Now here's the question: how is it possible that there's a major area of human behavior that psychologists are tending to ignore? I speak of the stockmarket, that hive of financial activity where in the time it takes to say 'Who wants to be a millionaire?' displays every conceivable emotion known to Man, including rage, joy, fear, greed, panic, and even lust. But that's not all, as compounding these human reactions is crowd behavior, which regularly exerts its subtle effects producing not just small changes in general market sentiment and decision-making, but vast changes that lead to massive investment bubbles, with major economic ramifications. Time and again the herd moves propelled by these underlying individual and group passions. And, somewhere in the world, this all happens every day. Yet, as exciting as these phenomena are to me and a handful of others, to many psychologists market and financial behavior remains a highly under-researched facet of human activity. It's surprising too, when you consider the irony in the fact that every time some unexplainable event occurs in the financial world, the cry goes up that 'The market functions by psychology!'; as if to say that when it comes to money, psychology takes over when rationality fails, while the minds of men and women cannot hope to ever be fully understood.
As psychologists, understanding behavior is what we're about, and investment activity is rife with many aspects of the human condition that are explicable and that we should be examining. In this article I'm going to discuss some of the reasons why a broad-based investment psychology, though clearly justified, has not yet gained sufficient attention by psychologists, as well as the coverage that I believe this fascinating field of endeavor has. In turn, it is this coverage that provides a blueprint for investors, which demonstrates the methodology for making enhanced financial decisions.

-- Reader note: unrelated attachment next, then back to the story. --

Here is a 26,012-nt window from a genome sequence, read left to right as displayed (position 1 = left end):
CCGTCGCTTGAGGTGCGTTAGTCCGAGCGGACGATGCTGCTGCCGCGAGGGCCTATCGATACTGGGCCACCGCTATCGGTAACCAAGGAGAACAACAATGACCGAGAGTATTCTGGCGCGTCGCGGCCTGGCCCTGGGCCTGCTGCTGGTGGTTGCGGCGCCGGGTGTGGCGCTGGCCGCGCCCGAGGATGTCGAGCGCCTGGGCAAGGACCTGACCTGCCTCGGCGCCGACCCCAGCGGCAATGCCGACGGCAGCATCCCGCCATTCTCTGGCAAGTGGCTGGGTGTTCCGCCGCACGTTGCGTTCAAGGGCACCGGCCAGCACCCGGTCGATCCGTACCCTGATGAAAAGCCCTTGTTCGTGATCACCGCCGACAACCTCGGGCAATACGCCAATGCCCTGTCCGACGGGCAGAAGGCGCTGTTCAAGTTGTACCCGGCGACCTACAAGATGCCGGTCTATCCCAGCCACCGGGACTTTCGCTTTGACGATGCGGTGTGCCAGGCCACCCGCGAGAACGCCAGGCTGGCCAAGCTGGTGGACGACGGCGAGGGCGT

Stopping the money machine from being built
Money is the root of all evil, goes the old saying. And certainly at some level many people make the association between money and something dirty, as depicted in many other sayings and expressions: He made a pile; She's filthy rich; He dropped a load; She lost a stinking packet; He's sh** broke... I could go on but I'll leave it to your imagination to think of more. Form this perspective, though, an academic discipline that focuses on money and investment is not very 'clean' and not at all nice to be involved with. Even the economists have had difficulty here too and have only got away with it by focusing on the link between monetary activity and social consequence. Hence, until the early part of the 20th Century, and the revolutionary work by Keynes and others, financial theory was relegated to a lesser stage, and as for the implications of financial behavior on investment decision-making itself, this was barely acknowledged.
From the point of view of dirt-laden colloquialisms, at least, money it seems has very few saving graces. This is a shame, but it's hard to shift entrenched cultural views that perhaps originate from religious sources over several centuries. Yet, even providing the connotation of 'dirt' can be ignored, money is still either something that you have or don't have. And many psychologists don't have! The reason, as highlighted in the best seller The Millionaire Next Door (Stanley and Danko, 1998), is that those who have spent many years studying towards professional qualifications don't have the opportunity to make large sums of money early in their careers. By the time they do and they're ready to invest, work or other life concerns, such as family, have gained the ascendancy in their outlook. Consequently, they never get the opportunity to gain knowledge of the investment markets, or build up a motivated personal interest, at a time when many other groups of people, sometimes less-educated, make inroads in this field. Young psychologists are therefore gaining exposure to the study of human behavior in many forms but not as applied to investment.